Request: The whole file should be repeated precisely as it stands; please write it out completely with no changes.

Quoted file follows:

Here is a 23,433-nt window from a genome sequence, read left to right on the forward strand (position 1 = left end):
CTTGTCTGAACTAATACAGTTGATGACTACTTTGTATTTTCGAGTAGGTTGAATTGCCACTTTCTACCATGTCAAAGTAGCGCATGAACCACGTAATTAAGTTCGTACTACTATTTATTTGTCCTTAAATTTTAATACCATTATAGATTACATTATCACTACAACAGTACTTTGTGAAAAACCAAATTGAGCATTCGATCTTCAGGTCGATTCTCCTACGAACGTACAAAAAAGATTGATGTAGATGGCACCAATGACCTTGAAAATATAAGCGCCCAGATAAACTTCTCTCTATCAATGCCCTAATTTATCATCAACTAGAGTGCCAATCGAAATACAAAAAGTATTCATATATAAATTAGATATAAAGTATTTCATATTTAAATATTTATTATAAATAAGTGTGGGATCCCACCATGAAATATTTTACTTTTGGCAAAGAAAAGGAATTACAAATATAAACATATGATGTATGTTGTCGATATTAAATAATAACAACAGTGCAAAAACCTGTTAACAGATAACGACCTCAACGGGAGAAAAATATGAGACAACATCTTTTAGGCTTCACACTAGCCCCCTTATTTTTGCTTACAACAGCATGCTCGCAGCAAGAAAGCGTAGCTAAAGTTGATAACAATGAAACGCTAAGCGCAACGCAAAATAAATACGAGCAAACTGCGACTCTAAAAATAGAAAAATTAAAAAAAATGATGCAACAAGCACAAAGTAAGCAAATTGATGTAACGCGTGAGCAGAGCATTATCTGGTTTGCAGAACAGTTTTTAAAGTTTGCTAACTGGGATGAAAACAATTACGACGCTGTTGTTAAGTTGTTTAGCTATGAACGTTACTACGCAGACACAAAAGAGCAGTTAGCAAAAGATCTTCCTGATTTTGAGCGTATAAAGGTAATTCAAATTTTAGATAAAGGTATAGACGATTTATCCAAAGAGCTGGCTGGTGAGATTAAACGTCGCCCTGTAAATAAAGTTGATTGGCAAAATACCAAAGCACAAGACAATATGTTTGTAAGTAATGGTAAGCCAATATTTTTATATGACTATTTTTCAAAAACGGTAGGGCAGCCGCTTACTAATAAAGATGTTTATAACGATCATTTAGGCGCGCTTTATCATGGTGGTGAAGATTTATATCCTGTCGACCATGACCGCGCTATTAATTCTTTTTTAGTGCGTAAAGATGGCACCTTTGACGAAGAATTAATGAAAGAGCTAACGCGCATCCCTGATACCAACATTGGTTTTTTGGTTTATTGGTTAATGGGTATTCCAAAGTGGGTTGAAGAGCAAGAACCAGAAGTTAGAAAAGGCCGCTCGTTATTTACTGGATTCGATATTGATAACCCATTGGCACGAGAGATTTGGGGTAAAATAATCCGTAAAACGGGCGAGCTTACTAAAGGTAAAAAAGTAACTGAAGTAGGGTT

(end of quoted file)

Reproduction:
Here is a 23,433-nt window from a genome sequence, read left to right on the forward strand (position 1 = left end):
CTTGTCTGAACTAATACAGTTGATGACTACTTTGTATTTTCGAGTAGGTTGAATTGCCACTTTCTACCATGTCAAAGTAGCGCATGAACCACGTAATTAAGTTCGTACTACTATTTATTTGTCCTTAAATTTTAATACCATTATAGATTACATTATCACTACAACAGTACTTTGTGAAAAACCAAATTGAGCATTCGATCTTCAGGTCGATTCTCCTACGAACGTACAAAAAAGATTGATGTAGATGGCACCAATGACCTTGAAAATATAAGCGCCCAGATAAACTTCTCTCTATCAATGCCCTAATTTATCATCAACTAGAGTGCCAATCGAAATACAAAAAGTATTCATATATAAATTAGATATAAAGTATTTCATATTTAAATATTTATTATAAATAAGTGTGGGATCCCACCATGAAATATTTTACTTTTGGCAAAGAAAAGGAATTACAAATATAAACATATGATGTATGTTGTCGATATTAAATAATAACAACAGTGCAAAAACCTGTTAACAGATAACGACCTCAACGGGAGAAAAATATGAGACAACATCTTTTAGGCTTCACACTAGCCCCCTTATTTTTGCTTACAACAGCATGCTCGCAGCAAGAAAGCGTAGCTAAAGTTGATAACAATGAAACGCTAAGCGCAACGCAAAATAAATACGAGCAAACTGCGACTCTAAAAATAGAAAAATTAAAAAAAATGATGCAACAAGCACAAAGTAAGCAAATTGATGTAACGCGTGAGCAGAGCATTATCTGGTTTGCAGAACAGTTTTTAAAGTTTGCTAACTGGGATGAAAACAATTACGACGCTGTTGTTAAGTTGTTTAGCTATGAACGTTACTACGCAGACACAAAAGAGCAGTTAGCAAAAGATCTTCCTGATTTTGAGCGTATAAAGGTAATTCAAATTTTAGATAAAGGTATAGACGATTTATCCAAAGAGCTGGCTGGTGAGATTAAACGTCGCCCTGTAAATAAAGTTGATTGGCAAAATACCAAAGCACAAGACAATATGTTTGTAAGTAATGGTAAGCCAATATTTTTATATGACTATTTTTCAAAAACGGTAGGGCAGCCGCTTACTAATAAAGATGTTTATAACGATCATTTAGGCGCGCTTTATCATGGTGGTGAAGATTTATATCCTGTCGACCATGACCGCGCTATTAATTCTTTTTTAGTGCGTAAAGATGGCACCTTTGACGAAGAATTAATGAAAGAGCTAACGCGCATCCCTGATACCAACATTGGTTTTTTGGTTTATTGGTTAATGGGTATTCCAAAGTGGGTTGAAGAGCAAGAACCAGAAGTTAGAAAAGGCCGCTCGTTATTTACTGGATTCGATATTGATAACCCATTGGCACGAGAGATTTGGGGTAAAATAATCCGTAAAACGGGCGAGCTTACTAAAGGTAAAAAAGTAACTGAAGTAGGGTT